Until Penwell withdrew her mother from her facility, she was never able to talk face-to-face with her without a pane of glass between them, as the facility never went more than two weeks without an active case of COVID-19.
Renee Ciotti, of Salem, said her family is able to visit her 92-year-old mother at her Streetsboro assisted living facility during two-hour windows in the morning and afternoon, but ultimately has to drive an hour to spend 20 minutes with her, standing six feet apart and wearing a mask.
“Yes, she sees us like that, but that’s not good either,” Ciotti said. “She needs a hug.”
DeWine said Thursday he knows no-visitation policies must be "frustrating" and that he feels shortened visits are unreasonable.
"I just would say unless the nursing home has COVID in there or a real reason to [halt visitation] ... nursing homes should be allowing them to visit," he said.
Ciotti’s mother relies on a wheelchair. Though she can feed herself, she can’t check the refrigerator; can’t pick out clothes; can’t do the grocery shopping.
“We did everything,” Ciotti said. “When [her facility] closed, I said to the doctor, ‘My mom’s not gonna’ make it more than two weeks because she depends on us to be there all the time.’
“Now, it’s been so long, it’s just ridiculous. She cries all the time. Her mental state has declined,” she said.
“We’ve lost out on over six months with my mother and — let’s face it — she doesn’t have that much time left.”
OHIO MARKS 2,548 COVID-19 DEATHS IN NURSING HOMES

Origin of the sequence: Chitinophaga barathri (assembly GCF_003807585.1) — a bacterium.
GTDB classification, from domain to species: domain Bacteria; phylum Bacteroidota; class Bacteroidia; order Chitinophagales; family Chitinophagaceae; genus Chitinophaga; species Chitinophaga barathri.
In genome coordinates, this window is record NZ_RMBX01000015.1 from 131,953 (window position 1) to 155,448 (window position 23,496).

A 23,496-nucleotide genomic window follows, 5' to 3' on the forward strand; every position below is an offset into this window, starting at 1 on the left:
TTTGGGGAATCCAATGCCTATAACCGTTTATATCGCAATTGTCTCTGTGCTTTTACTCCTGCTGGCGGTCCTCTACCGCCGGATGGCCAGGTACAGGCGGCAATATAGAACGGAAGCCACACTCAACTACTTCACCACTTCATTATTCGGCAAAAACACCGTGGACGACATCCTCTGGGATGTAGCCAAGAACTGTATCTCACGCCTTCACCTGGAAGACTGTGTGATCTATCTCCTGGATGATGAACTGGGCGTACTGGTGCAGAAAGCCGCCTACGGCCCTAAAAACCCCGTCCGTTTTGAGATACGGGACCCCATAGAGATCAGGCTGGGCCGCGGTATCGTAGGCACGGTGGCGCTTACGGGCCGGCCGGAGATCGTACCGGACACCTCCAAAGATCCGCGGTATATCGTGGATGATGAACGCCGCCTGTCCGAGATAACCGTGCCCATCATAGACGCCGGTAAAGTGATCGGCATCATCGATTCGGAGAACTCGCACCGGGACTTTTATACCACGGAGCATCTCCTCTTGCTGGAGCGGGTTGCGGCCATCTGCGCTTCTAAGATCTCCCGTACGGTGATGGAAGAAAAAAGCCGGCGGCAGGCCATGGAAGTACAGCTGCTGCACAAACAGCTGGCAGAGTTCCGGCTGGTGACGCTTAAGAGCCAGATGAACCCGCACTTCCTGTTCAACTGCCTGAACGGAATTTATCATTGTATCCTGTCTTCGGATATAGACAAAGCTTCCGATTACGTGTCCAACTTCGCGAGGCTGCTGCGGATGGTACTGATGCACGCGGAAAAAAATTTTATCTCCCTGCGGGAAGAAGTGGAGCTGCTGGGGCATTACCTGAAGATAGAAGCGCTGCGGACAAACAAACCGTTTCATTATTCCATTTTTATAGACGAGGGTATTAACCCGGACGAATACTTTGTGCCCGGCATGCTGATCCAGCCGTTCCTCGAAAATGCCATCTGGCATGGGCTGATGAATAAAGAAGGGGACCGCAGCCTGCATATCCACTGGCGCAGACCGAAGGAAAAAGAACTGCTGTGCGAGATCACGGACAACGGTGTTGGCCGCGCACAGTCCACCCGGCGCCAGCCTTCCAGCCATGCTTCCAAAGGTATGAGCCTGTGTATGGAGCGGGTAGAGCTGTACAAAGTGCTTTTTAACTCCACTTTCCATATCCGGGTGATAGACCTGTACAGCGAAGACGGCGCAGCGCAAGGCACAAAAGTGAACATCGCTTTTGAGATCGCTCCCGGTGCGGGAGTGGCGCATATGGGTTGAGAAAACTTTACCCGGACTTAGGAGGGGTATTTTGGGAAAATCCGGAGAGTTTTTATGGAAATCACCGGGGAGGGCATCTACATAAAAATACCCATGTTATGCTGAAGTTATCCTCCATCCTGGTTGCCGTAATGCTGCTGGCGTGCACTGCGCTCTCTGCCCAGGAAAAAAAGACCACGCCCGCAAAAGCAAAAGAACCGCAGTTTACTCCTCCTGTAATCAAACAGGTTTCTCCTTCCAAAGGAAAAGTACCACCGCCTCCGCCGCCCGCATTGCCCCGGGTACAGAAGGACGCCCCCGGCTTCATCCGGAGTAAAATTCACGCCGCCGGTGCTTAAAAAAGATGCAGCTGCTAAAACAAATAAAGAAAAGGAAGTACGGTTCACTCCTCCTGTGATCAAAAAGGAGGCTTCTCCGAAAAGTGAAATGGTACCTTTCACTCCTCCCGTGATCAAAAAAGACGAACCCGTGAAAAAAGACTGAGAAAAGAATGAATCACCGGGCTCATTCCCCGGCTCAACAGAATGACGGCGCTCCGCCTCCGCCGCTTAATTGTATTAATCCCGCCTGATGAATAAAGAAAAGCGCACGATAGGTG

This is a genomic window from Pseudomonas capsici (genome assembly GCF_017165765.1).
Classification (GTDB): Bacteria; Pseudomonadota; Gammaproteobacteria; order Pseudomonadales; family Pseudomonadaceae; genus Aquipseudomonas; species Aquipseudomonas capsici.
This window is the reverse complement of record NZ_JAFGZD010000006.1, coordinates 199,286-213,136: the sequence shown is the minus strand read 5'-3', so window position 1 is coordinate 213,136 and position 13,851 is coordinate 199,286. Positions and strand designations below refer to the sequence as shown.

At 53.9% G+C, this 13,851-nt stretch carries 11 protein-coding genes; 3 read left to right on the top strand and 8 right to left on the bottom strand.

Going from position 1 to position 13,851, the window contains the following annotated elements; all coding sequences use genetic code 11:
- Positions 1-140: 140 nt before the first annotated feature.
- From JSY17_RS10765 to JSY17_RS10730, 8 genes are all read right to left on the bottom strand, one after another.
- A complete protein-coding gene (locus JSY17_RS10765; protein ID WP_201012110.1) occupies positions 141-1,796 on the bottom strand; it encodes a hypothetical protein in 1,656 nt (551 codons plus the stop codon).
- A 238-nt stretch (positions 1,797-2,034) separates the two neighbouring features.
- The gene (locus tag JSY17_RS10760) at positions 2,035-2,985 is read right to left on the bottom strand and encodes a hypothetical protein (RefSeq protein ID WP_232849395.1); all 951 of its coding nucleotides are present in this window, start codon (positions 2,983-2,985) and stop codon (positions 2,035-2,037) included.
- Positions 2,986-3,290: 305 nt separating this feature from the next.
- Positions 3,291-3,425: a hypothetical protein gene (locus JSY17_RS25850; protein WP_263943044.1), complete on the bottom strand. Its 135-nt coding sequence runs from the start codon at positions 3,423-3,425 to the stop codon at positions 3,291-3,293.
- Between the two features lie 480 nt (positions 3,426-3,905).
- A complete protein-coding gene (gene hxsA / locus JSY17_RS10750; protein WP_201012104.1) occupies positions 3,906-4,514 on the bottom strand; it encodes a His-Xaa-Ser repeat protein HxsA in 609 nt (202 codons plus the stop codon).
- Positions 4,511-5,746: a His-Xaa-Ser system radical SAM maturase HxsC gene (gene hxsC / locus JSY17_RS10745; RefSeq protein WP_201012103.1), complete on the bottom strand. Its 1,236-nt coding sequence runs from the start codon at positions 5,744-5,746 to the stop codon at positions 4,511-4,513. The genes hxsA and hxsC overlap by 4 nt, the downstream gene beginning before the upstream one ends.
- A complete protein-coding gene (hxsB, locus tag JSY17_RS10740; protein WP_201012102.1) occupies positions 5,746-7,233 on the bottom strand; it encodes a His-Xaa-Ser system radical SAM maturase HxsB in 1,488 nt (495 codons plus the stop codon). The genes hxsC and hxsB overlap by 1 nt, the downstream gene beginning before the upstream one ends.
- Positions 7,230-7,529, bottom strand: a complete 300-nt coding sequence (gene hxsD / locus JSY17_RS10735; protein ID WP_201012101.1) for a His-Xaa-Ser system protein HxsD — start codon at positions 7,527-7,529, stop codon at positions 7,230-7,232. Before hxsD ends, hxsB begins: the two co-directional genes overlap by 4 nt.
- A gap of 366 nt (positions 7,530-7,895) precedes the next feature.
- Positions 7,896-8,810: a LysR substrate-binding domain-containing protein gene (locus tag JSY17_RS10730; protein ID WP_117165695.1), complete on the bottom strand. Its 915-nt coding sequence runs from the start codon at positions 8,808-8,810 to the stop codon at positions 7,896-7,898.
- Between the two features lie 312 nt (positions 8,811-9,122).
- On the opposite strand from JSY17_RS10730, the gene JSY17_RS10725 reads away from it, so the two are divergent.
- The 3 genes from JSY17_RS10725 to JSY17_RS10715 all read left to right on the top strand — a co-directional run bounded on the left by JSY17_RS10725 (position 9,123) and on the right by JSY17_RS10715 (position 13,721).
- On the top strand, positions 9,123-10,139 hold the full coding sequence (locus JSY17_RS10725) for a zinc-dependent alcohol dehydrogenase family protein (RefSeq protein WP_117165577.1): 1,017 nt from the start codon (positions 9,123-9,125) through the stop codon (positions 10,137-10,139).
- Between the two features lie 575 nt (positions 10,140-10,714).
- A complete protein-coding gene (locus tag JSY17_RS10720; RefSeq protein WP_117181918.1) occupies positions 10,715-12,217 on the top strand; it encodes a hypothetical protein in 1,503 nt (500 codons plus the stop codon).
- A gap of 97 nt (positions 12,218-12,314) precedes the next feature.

When DeWine has been questioned on plans for nursing home visitation during regular afternoon briefings on the state’s coronavirus response, he’s reprised the need to keep the state’s most vulnerable populations safe from a virus that is far more deadly to the elderly.
Since April 15, 2,548 of the state’s total 4,555 COVID-19 deaths have been long-term care facility residents, the state reported Wednesday.
There have been 213 long-term care facility deaths to date in Mahoning County, accounting for more than three-quarters of the county’s total COVID-19 deaths, Mahoning County Public Health also reported Wednesday.
In Columbiana County, eight new COVID-19 deaths from the past three weeks were tallied at a single long-term care facility in a Wednesday report, as they weren’t previously reported to the state, according to the health district.
During Tuesday’s state coronavirus briefing, DeWine sourced Ohio Department of Aging Director Ursel McElroy on the state’s upcoming plans for indoor visitation, which are expected to be unveiled “very soon."
"We certainly know that the weather is not on our side, but we recognize how important it is to have ongoing connections and having those relationships remain," she said. "It is not our plan to do anything to disrupt those connections. In fact, we're working very hard to be able to bolster those connections very soon."
McElroy added "because we have heard from families, we've worked to enhance our transparency surrounding visitations. The state is developing its own long-term care visitation dashboard, which could illustrate community-specific visitation guidelines that account for factors like the virus' spread, she said.
DeWine on Thursday said increasing availability of rapid virus testing for nursing homes is important for allowing regular indoor visitation and suggested that would be part of the state's long-term strategy.
"We still, as you know, are losing a lot of people in nursing homes. It just breaks my heart," he said. "We still have to be careful.